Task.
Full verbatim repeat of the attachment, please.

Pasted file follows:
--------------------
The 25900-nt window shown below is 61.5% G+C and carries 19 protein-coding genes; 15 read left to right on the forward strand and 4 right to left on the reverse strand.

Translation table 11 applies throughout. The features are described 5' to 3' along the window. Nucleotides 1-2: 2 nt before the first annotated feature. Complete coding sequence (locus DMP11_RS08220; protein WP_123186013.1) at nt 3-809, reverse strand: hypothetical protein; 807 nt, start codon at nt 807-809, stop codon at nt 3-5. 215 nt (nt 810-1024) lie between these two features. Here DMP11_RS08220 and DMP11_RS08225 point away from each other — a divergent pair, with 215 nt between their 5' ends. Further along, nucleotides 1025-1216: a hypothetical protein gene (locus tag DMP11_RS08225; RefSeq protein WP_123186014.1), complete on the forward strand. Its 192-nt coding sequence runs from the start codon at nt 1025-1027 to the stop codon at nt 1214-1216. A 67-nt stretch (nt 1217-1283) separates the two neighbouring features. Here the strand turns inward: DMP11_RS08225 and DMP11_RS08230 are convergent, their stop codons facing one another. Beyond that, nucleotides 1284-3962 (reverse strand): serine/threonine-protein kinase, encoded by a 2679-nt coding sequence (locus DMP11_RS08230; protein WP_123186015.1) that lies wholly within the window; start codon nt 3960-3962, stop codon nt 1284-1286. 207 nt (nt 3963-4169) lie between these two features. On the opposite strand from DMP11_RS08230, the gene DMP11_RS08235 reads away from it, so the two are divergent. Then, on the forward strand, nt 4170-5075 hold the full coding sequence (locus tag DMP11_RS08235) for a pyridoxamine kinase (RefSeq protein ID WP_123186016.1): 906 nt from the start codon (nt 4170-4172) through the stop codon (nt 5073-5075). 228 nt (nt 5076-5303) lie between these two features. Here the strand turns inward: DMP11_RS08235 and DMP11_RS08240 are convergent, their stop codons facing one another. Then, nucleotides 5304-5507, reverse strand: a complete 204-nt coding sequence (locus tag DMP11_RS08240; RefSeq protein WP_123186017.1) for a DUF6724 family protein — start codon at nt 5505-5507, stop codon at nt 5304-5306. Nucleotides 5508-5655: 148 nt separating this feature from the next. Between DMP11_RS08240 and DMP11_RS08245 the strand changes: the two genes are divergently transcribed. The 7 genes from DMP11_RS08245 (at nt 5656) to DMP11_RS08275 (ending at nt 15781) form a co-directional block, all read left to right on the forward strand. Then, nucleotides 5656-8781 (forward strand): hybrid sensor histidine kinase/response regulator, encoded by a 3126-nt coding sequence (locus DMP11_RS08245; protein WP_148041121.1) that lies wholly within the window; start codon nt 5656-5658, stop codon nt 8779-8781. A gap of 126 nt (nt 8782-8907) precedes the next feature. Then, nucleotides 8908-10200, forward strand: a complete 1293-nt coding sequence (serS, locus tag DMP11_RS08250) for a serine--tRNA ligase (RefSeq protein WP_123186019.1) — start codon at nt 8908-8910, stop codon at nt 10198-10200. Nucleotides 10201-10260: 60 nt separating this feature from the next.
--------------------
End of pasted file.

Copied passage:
The 25900-nt window shown below is 61.5% G+C and carries 19 protein-coding genes; 15 read left to right on the forward strand and 4 right to left on the reverse strand.

Translation table 11 applies throughout. The features are described 5' to 3' along the window. Nucleotides 1-2: 2 nt before the first annotated feature. Complete coding sequence (locus DMP11_RS08220; protein WP_123186013.1) at nt 3-809, reverse strand: hypothetical protein; 807 nt, start codon at nt 807-809, stop codon at nt 3-5. 215 nt (nt 810-1024) lie between these two features. Here DMP11_RS08220 and DMP11_RS08225 point away from each other — a divergent pair, with 215 nt between their 5' ends. Further along, nucleotides 1025-1216: a hypothetical protein gene (locus tag DMP11_RS08225; RefSeq protein WP_123186014.1), complete on the forward strand. Its 192-nt coding sequence runs from the start codon at nt 1025-1027 to the stop codon at nt 1214-1216. A 67-nt stretch (nt 1217-1283) separates the two neighbouring features. Here the strand turns inward: DMP11_RS08225 and DMP11_RS08230 are convergent, their stop codons facing one another. Beyond that, nucleotides 1284-3962 (reverse strand): serine/threonine-protein kinase, encoded by a 2679-nt coding sequence (locus DMP11_RS08230; protein WP_123186015.1) that lies wholly within the window; start codon nt 3960-3962, stop codon nt 1284-1286. 207 nt (nt 3963-4169) lie between these two features. On the opposite strand from DMP11_RS08230, the gene DMP11_RS08235 reads away from it, so the two are divergent. Then, on the forward strand, nt 4170-5075 hold the full coding sequence (locus tag DMP11_RS08235) for a pyridoxamine kinase (RefSeq protein ID WP_123186016.1): 906 nt from the start codon (nt 4170-4172) through the stop codon (nt 5073-5075). 228 nt (nt 5076-5303) lie between these two features. Here the strand turns inward: DMP11_RS08235 and DMP11_RS08240 are convergent, their stop codons facing one another. Then, nucleotides 5304-5507, reverse strand: a complete 204-nt coding sequence (locus tag DMP11_RS08240; RefSeq protein WP_123186017.1) for a DUF6724 family protein — start codon at nt 5505-5507, stop codon at nt 5304-5306. Nucleotides 5508-5655: 148 nt separating this feature from the next. Between DMP11_RS08240 and DMP11_RS08245 the strand changes: the two genes are divergently transcribed. The 7 genes from DMP11_RS08245 (at nt 5656) to DMP11_RS08275 (ending at nt 15781) form a co-directional block, all read left to right on the forward strand. Then, nucleotides 5656-8781 (forward strand): hybrid sensor histidine kinase/response regulator, encoded by a 3126-nt coding sequence (locus DMP11_RS08245; protein WP_148041121.1) that lies wholly within the window; start codon nt 5656-5658, stop codon nt 8779-8781. A gap of 126 nt (nt 8782-8907) precedes the next feature. Then, nucleotides 8908-10200, forward strand: a complete 1293-nt coding sequence (serS, locus tag DMP11_RS08250) for a serine--tRNA ligase (RefSeq protein WP_123186019.1) — start codon at nt 8908-8910, stop codon at nt 10198-10200. Nucleotides 10201-10260: 60 nt separating this feature from the next.